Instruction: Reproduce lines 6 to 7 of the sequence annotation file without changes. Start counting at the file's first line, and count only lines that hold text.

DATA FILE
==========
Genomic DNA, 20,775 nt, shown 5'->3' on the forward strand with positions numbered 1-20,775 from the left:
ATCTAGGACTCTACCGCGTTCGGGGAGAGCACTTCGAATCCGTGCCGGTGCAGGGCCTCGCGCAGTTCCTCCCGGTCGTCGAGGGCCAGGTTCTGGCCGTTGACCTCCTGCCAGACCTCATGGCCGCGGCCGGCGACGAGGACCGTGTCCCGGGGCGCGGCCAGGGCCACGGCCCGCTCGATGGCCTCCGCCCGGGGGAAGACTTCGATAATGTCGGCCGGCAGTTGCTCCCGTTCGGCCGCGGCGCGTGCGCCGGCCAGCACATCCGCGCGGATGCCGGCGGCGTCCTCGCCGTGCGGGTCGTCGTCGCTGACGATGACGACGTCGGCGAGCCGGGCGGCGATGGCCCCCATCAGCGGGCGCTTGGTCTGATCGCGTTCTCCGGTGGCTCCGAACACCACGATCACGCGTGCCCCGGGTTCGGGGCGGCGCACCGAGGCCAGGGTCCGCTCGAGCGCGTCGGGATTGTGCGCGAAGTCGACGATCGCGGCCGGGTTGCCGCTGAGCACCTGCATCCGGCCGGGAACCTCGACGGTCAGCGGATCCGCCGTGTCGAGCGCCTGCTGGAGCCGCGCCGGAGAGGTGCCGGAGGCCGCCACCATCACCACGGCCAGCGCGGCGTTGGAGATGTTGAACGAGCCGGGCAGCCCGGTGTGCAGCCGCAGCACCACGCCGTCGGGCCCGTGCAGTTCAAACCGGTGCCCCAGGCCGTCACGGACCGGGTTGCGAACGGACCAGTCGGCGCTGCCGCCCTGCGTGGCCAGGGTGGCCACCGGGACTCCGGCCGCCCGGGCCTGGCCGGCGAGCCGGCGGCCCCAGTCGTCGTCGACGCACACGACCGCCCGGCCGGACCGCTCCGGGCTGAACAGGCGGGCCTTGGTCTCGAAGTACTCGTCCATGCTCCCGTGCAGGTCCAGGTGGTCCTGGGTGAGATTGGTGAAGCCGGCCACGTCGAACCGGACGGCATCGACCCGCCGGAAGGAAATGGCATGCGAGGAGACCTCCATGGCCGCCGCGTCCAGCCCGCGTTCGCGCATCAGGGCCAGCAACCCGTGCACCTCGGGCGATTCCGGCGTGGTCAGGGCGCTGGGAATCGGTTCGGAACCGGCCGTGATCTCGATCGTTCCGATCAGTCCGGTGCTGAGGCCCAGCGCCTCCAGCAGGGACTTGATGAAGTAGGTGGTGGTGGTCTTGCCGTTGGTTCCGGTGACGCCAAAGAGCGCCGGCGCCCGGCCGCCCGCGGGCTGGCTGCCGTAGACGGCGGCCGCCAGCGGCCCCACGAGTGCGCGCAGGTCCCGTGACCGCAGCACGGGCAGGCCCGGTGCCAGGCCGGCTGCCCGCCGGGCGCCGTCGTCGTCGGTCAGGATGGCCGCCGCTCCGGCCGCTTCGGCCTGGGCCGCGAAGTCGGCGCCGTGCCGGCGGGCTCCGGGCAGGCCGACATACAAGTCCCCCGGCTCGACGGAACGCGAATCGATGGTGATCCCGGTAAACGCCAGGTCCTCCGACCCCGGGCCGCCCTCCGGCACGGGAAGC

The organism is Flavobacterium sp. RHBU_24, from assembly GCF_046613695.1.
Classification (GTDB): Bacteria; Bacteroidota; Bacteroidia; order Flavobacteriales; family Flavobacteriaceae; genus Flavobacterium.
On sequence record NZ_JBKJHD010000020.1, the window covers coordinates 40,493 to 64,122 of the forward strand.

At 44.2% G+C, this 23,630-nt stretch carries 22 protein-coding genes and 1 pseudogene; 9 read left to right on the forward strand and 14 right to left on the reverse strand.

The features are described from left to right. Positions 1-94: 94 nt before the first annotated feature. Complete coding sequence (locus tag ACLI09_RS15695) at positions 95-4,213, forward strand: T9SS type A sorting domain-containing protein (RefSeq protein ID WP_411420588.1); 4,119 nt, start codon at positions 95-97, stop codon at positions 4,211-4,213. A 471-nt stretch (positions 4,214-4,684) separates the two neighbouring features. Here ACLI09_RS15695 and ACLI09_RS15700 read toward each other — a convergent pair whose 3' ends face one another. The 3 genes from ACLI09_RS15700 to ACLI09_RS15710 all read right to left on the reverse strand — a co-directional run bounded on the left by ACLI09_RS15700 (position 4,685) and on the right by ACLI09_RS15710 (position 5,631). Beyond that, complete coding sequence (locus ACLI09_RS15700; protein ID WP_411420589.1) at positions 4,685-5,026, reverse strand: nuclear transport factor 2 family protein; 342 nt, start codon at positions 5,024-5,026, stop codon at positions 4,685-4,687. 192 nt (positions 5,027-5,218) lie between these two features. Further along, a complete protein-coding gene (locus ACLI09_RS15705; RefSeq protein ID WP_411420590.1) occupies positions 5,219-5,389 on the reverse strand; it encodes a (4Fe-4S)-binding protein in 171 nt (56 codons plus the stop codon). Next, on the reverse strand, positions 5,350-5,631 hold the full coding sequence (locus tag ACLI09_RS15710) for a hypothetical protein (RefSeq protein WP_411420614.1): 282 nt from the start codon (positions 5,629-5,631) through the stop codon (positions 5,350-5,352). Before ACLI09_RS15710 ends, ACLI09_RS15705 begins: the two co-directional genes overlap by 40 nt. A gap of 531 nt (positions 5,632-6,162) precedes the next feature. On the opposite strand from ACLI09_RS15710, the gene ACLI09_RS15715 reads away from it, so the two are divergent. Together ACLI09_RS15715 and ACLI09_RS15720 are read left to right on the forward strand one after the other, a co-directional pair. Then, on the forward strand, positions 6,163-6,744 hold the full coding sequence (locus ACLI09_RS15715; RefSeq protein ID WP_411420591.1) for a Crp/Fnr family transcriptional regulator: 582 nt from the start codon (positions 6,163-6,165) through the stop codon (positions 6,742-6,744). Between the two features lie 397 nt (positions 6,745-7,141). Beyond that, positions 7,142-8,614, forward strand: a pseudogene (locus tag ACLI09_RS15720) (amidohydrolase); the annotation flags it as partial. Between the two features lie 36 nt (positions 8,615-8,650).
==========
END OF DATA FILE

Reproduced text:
At 44.2% G+C, this 23,630-nt stretch carries 22 protein-coding genes and 1 pseudogene; 9 read left to right on the forward strand and 14 right to left on the reverse strand.

The features are described from left to right. Positions 1-94: 94 nt before the first annotated feature. Complete coding sequence (locus tag ACLI09_RS15695) at positions 95-4,213, forward strand: T9SS type A sorting domain-containing protein (RefSeq protein ID WP_411420588.1); 4,119 nt, start codon at positions 95-97, stop codon at positions 4,211-4,213. A 471-nt stretch (positions 4,214-4,684) separates the two neighbouring features. Here ACLI09_RS15695 and ACLI09_RS15700 read toward each other — a convergent pair whose 3' ends face one another. The 3 genes from ACLI09_RS15700 to ACLI09_RS15710 all read right to left on the reverse strand — a co-directional run bounded on the left by ACLI09_RS15700 (position 4,685) and on the right by ACLI09_RS15710 (position 5,631). Beyond that, complete coding sequence (locus ACLI09_RS15700; protein ID WP_411420589.1) at positions 4,685-5,026, reverse strand: nuclear transport factor 2 family protein; 342 nt, start codon at positions 5,024-5,026, stop codon at positions 4,685-4,687. 192 nt (positions 5,027-5,218) lie between these two features. Further along, a complete protein-coding gene (locus ACLI09_RS15705; RefSeq protein ID WP_411420590.1) occupies positions 5,219-5,389 on the reverse strand; it encodes a (4Fe-4S)-binding protein in 171 nt (56 codons plus the stop codon). Next, on the reverse strand, positions 5,350-5,631 hold the full coding sequence (locus tag ACLI09_RS15710) for a hypothetical protein (RefSeq protein WP_411420614.1): 282 nt from the start codon (positions 5,629-5,631) through the stop codon (positions 5,350-5,352). Before ACLI09_RS15710 ends, ACLI09_RS15705 begins: the two co-directional genes overlap by 40 nt. A gap of 531 nt (positions 5,632-6,162) precedes the next feature. On the opposite strand from ACLI09_RS15710, the gene ACLI09_RS15715 reads away from it, so the two are divergent. Together ACLI09_RS15715 and ACLI09_RS15720 are read left to right on the forward strand one after the other, a co-directional pair. Then, on the forward strand, positions 6,163-6,744 hold the full coding sequence (locus ACLI09_RS15715; RefSeq protein ID WP_411420591.1) for a Crp/Fnr family transcriptional regulator: 582 nt from the start codon (positions 6,163-6,165) through the stop codon (positions 6,742-6,744). Between the two features lie 397 nt (positions 6,745-7,141). Beyond that, positions 7,142-8,614, forward strand: a pseudogene (locus tag ACLI09_RS15720) (amidohydrolase); the annotation flags it as partial. Between the two features lie 36 nt (positions 8,615-8,650).